There have been many changes and provisions affecting tax holdings and contributions for pension plans since the signing of the Pension Protection Act in 2006. Tax is calculated on a pension by what is called the Simplified Method formula. This formula calculates a taxpayer's cost basis for each monthly pension payment when calculating pension tax. The Simplified method takes into account the number of payments based on the taxpayer's age and the pension start date. (see reference 1)
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Things you need
- Pension fund
- 1040 or 1040A tax form
Get a Simplified Method Worksheet with instructions provided to calculate the taxable portion of your pension. This worksheet calculates the pension tax amount owed for the current taxable year and can be found in 1040 or 1040A tax return forms. You can request a 1040 or 1040A tax return from the IRS, pick them up at the post office, or find a printable version online to help calculate the amount of pension taxed owed. While both forms allow income from retirement plans as well as wages, the main difference between the 1040 long form and the 1040 A form is in the 1040 you itemise your deductions and in the 1040 A you do not.
Calculate the total dollar amount paid into your pension plan for the current tax year. To determine your pension plan cost, multiply your monthly pension payment amount by the number of payments you made in the previous year that is subject to taxation.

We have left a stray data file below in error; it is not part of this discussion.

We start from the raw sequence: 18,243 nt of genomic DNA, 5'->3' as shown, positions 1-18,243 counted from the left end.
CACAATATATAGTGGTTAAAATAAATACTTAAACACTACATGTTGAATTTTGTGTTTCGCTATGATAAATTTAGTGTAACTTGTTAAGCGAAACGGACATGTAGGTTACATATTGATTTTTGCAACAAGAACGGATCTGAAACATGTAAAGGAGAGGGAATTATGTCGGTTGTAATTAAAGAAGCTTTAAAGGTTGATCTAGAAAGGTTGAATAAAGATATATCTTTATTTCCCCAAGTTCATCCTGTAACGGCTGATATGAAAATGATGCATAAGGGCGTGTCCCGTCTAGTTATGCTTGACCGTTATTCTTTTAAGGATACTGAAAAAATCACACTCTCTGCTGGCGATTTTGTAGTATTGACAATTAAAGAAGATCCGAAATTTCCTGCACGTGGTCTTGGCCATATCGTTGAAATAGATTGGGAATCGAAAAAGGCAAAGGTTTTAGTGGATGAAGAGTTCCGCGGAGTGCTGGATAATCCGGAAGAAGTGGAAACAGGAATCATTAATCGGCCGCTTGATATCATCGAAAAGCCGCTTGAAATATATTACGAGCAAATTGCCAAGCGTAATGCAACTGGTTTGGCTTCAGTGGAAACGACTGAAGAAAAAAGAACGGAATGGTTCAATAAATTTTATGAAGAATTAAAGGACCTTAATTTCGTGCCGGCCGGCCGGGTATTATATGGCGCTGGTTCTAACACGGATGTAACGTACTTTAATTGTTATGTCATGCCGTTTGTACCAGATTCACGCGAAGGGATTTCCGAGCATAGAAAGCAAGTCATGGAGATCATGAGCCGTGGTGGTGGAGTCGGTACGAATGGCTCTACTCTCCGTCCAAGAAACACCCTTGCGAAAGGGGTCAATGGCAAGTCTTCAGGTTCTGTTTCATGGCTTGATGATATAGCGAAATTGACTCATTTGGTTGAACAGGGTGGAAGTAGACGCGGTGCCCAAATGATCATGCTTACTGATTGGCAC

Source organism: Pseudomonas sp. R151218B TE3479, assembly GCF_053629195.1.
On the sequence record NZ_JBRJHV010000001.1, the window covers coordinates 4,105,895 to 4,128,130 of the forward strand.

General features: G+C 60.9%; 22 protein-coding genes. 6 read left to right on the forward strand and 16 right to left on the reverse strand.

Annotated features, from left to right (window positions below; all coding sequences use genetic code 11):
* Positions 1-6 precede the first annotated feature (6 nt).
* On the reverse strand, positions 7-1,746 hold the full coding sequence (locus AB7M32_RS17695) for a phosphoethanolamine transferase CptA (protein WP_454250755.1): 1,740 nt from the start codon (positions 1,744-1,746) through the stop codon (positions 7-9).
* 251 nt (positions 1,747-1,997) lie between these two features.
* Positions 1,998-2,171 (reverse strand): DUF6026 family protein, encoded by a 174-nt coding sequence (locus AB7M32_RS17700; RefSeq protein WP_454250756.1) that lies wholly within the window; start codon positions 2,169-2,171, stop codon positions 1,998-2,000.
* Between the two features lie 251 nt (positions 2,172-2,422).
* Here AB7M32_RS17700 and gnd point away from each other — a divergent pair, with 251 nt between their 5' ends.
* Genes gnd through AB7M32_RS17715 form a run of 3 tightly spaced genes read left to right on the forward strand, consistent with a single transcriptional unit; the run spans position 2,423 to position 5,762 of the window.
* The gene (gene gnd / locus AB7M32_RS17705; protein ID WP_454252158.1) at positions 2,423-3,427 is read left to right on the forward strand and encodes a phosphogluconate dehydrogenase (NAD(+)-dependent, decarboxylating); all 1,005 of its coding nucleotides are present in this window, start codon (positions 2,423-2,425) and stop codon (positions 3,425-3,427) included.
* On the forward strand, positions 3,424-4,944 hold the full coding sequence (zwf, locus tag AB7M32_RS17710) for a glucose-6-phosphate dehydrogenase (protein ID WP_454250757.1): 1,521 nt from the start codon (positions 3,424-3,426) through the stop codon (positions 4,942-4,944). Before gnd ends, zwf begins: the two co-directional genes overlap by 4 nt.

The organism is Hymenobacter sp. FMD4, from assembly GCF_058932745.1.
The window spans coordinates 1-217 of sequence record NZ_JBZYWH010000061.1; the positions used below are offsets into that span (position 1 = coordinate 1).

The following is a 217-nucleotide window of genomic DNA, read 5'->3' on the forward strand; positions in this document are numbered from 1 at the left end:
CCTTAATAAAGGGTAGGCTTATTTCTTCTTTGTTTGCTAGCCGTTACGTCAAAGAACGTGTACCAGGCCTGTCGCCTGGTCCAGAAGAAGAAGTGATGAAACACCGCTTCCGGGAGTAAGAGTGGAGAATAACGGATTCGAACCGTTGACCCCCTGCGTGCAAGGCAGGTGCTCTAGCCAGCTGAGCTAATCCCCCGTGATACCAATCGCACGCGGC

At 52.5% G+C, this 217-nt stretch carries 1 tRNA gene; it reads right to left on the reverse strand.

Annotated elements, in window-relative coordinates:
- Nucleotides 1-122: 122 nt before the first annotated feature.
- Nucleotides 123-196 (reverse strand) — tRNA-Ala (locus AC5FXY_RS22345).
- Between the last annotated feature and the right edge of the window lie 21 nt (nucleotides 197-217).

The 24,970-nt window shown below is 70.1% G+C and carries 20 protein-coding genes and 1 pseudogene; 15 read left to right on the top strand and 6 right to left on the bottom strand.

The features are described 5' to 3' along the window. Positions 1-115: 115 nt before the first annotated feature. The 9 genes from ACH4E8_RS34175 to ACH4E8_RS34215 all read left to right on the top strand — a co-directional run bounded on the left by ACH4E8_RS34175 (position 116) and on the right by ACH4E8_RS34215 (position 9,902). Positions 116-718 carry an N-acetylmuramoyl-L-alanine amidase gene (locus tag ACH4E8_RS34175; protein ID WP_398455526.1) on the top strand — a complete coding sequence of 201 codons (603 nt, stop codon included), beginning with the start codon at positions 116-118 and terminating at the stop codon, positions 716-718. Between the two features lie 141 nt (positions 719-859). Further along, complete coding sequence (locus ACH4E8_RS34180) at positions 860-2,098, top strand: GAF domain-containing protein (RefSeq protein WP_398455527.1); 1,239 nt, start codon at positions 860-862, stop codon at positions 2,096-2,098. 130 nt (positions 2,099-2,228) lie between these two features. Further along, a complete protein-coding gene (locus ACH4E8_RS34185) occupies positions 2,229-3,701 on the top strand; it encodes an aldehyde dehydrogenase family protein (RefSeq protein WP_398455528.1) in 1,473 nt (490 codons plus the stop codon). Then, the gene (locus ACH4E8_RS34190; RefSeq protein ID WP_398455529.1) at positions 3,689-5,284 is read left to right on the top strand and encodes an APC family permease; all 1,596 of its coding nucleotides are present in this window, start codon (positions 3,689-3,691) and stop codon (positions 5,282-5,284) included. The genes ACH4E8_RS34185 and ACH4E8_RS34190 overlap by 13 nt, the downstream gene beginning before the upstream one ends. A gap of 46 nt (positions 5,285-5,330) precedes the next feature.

Calculate the total number of payments based on your age at the time you began paying into the pension fund. Find your specific age ratio divider number in the age ratio table found in the Simplified Method worksheet. This is the number that represents the number of payments to use in your formula. Refer to the Simplified Method Worksheet section of your 1040 or 1040A tax return forms to locate the age table to find your specific number of payment months. This number is specific to your age at the date at which you started your plan.
Divide your plan cost by the number of payments found in the age table and multiple that number by the number payment months made in the taxable year. Subtract all tax amounts recovered during the current tax year from this number if applicable. Then subtract your final amount from the total dollar amount paid into the pension plan to your find your taxable amount. The entire formula is as follows: taxpayer cost basis divided by the number of monthly payments equals the monthly tax free portion.
Tips and warnings
- Don't forget to include any 1099 amounts in the payment section when filling out a 1040 or 1040A form.
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